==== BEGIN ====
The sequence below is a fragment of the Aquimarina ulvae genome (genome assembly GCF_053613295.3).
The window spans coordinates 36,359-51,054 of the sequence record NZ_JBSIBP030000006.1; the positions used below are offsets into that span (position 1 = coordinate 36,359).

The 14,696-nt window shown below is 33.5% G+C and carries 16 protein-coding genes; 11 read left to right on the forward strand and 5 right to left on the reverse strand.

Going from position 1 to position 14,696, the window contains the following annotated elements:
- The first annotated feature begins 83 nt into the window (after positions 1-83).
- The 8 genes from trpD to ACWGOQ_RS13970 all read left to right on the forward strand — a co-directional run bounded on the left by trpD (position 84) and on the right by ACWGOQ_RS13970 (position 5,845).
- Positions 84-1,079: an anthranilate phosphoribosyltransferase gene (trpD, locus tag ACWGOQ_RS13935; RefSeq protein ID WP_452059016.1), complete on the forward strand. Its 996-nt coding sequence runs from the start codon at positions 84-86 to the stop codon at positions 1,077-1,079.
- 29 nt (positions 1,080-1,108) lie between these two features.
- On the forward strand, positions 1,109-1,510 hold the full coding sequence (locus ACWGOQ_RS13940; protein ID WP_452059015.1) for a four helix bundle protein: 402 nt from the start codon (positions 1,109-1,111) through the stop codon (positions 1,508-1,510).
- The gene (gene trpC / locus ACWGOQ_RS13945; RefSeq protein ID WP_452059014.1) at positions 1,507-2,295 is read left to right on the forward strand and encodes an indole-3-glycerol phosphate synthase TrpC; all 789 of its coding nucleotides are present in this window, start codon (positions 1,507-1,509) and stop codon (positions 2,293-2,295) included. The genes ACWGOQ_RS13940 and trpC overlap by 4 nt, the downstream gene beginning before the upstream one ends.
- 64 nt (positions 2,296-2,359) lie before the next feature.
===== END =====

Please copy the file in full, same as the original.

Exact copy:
The sequence below is a fragment of the Aquimarina ulvae genome (genome assembly GCF_053613295.3).
The window spans coordinates 36,359-51,054 of the sequence record NZ_JBSIBP030000006.1; the positions used below are offsets into that span (position 1 = coordinate 36,359).

The 14,696-nt window shown below is 33.5% G+C and carries 16 protein-coding genes; 11 read left to right on the forward strand and 5 right to left on the reverse strand.

Going from position 1 to position 14,696, the window contains the following annotated elements:
- The first annotated feature begins 83 nt into the window (after positions 1-83).
- The 8 genes from trpD to ACWGOQ_RS13970 all read left to right on the forward strand — a co-directional run bounded on the left by trpD (position 84) and on the right by ACWGOQ_RS13970 (position 5,845).
- Positions 84-1,079: an anthranilate phosphoribosyltransferase gene (trpD, locus tag ACWGOQ_RS13935; RefSeq protein ID WP_452059016.1), complete on the forward strand. Its 996-nt coding sequence runs from the start codon at positions 84-86 to the stop codon at positions 1,077-1,079.
- 29 nt (positions 1,080-1,108) lie between these two features.
- On the forward strand, positions 1,109-1,510 hold the full coding sequence (locus ACWGOQ_RS13940; protein ID WP_452059015.1) for a four helix bundle protein: 402 nt from the start codon (positions 1,109-1,111) through the stop codon (positions 1,508-1,510).
- The gene (gene trpC / locus ACWGOQ_RS13945; RefSeq protein ID WP_452059014.1) at positions 1,507-2,295 is read left to right on the forward strand and encodes an indole-3-glycerol phosphate synthase TrpC; all 789 of its coding nucleotides are present in this window, start codon (positions 1,507-1,509) and stop codon (positions 2,293-2,295) included. The genes ACWGOQ_RS13940 and trpC overlap by 4 nt, the downstream gene beginning before the upstream one ends.
- 64 nt (positions 2,296-2,359) lie before the next feature.